An iconic cultural figure in Israel, and one of the most celebrated writers of the latter 20th century, Amos Oz has developed a following throughout the world for his elegiac and nuanced readings of his own life story and that of his country. Much of his work interrogates the divide between the idealistic dream of Zionism and the realities of the Israeli state in all of its varied manifestations. He is also one of the most prominent advocates for a two state solution to the Israeli-Palestinian conflict, and has made several high profile statements in support of rapprochement. Alongside his novels, he has been celebrated for his non-fiction works such as the autobiographical A Tale of Love and Darkness, and the study of Jewish literary history, Jews and Words.
One of the most celebrated modern Hebrew writers, Haim Be’er’s works often link the modern history of Israel with its ancient antecedents, and in doing so find Biblical resonances for modern day experiences. His novel Feathers, published in Hebrew in 1979 and translated into English in 2004, takes inspiration from the author’s own childhood in Jerusalem and was chosen as one of the 100 Greatest Works of Jewish Literature by the National Yiddish Book Centre. It is a nostalgic depiction of the early years of the state, in which a range of European-Jewish traditions intermingled in Jerusalem with curious and often conflicting results.
An acclaimed writer who has unflinchingly interrogated the Israel-Palestine conflict in his work, David Grossman has emerged as an outspoken critic of the ongoing impasse in the Middle East conflict. In works such as The Yellow Wind, See Under Love and To The End of the Land, he depicts the cultural and social consequences of the continuous violence for both Israelis and Palestinians. The death of his son Uri in the Israel-Lebanon conflict of 2006 has meant that many see autobiographical elements in Grossman’s stories of families destroyed by war, but he claims that the death of his son, tragic as it was, did not change his attitude to the conflict in the Middle East. He remains a controversial figure, but the power of his ruminative prose is undeniable and his determination to report on the conflict in which his own family has become embroiled, makes him an indispensable literary figure.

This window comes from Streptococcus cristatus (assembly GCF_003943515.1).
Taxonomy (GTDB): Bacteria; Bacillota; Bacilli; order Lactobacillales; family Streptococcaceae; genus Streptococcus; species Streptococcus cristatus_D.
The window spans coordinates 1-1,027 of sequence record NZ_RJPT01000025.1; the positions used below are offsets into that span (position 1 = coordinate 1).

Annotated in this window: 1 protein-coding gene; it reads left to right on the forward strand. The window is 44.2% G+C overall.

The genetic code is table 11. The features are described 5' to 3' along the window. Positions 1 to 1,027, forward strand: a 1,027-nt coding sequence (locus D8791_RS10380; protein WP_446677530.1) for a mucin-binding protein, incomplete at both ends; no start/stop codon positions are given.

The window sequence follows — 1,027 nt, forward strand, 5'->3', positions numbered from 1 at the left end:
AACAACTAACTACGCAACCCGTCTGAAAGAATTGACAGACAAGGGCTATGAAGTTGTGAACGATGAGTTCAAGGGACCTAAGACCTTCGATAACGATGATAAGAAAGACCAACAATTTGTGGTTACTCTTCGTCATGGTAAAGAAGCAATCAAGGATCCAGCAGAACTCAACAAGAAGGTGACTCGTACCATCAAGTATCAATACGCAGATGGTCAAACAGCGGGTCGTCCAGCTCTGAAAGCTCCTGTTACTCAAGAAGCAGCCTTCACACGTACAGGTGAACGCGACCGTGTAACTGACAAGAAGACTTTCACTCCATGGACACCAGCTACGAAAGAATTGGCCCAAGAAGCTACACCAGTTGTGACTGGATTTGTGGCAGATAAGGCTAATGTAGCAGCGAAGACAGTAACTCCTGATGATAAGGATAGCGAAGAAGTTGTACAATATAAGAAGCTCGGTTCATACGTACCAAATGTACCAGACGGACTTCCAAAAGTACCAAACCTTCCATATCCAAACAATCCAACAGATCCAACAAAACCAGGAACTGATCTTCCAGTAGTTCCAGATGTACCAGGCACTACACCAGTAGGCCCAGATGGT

Hailed by some as the ‘voice of modern Israel’, Etgar Keret is a member of a younger generation of Israeli writers who are more diverse and less politically driven than previous generations. His works reflect this in their own oblique way, by focusing on eccentric and often mundane tales of ordinary Israelis, delivered in a reserved style inflected by the slang and dialect of his peers. He came to international prominence when his novella Kneller’s Happy Campers was adapted as a film, and he has since embarked into a variety of other media, such as graphic novels and animations, along with his trademark short stories. Keret’s most acclaimed works are his two short story collections, The Bus Driver Who Wanted to Be God & Other Stories and Suddenly, a Knock on the Door.
An Arab-Israeli who rose to prominence following his 2002 novel Dancing Arabs, Sayed Kashua is now almost as famous for scripting the hugely popular TV show Arab Labour, a satirical sitcom which pokes fun at the difficulties Arabs face in Israeli society. His novels travel a similar terrain, although not in such a slapstick fashion, both Dancing Arabs and his 2006 work Let it be Morning are based on Kashua’s own difficulties in growing up as an Arab Israeli. He questions the divisions within his own identity and that of his community, and the way in which seemingly intractable differences can be reconciled in the passage of everyday life. As such he offers a view of a more inclusive Israel, which is not determined by a singular identity, although he by no means suggests that this is a panacea for the problems of the Middle East conflict. Kashua is also famous for his satirical columns in Haaretz, which follow the same landscape as his TV show, and his ability to satirize cultural differences, alleviating some of the tension in the otherwise highly pressurized world of Israeli politics.